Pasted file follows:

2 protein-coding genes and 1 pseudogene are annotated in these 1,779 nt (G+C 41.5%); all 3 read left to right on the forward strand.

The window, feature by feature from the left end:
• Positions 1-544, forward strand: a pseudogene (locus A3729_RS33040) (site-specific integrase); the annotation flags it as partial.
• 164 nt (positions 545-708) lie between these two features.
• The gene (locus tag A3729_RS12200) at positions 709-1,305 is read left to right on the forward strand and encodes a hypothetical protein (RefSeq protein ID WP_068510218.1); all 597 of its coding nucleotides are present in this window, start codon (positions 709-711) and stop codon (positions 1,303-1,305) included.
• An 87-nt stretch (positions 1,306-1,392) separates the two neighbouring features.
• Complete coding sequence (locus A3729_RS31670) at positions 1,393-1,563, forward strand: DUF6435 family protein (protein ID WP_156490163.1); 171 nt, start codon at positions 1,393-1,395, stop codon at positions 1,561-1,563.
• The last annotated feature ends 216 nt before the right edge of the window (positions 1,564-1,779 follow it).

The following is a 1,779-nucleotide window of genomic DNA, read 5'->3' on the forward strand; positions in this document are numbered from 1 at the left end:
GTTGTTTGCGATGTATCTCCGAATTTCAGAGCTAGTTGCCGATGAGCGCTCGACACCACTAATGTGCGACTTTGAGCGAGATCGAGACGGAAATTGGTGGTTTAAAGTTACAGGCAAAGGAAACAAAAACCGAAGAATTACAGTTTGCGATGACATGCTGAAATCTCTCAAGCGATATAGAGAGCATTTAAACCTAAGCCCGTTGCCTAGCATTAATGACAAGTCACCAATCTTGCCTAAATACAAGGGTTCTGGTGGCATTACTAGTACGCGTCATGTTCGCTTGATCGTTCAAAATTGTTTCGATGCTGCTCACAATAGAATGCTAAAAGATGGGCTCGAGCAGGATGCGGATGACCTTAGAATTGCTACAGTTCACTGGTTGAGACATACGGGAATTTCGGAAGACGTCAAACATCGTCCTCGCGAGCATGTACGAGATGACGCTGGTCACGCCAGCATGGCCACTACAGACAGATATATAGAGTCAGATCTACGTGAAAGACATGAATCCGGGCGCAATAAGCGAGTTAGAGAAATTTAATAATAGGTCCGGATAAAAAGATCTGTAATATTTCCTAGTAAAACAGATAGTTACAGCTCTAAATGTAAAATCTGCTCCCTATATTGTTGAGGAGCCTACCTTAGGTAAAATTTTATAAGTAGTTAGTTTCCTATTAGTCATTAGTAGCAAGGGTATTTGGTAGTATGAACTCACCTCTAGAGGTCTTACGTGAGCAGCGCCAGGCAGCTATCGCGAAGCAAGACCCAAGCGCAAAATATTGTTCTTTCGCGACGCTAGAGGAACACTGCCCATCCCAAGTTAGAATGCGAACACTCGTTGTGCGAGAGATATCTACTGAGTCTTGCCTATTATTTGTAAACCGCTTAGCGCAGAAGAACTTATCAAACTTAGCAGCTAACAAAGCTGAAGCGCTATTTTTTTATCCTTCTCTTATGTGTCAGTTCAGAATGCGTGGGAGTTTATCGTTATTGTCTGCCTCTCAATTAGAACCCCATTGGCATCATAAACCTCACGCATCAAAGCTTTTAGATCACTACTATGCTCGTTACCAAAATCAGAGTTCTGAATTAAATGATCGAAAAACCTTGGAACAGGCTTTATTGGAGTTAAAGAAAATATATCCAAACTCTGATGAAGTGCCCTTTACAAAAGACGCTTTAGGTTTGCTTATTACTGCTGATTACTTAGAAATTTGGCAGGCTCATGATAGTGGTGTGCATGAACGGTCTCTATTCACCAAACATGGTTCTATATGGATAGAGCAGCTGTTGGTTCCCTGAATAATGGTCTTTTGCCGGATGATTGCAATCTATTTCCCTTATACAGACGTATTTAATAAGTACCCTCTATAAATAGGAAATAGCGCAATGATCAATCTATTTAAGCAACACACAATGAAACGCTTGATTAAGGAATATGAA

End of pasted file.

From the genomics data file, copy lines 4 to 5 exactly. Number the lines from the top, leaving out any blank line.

• 164 nt (positions 545-708) lie between these two features.
• The gene (locus tag A3729_RS12200) at positions 709-1,305 is read left to right on the forward strand and encodes a hypothetical protein (RefSeq protein ID WP_068510218.1); all 597 of its coding nucleotides are present in this window, start codon (positions 709-711) and stop codon (positions 1,303-1,305) included.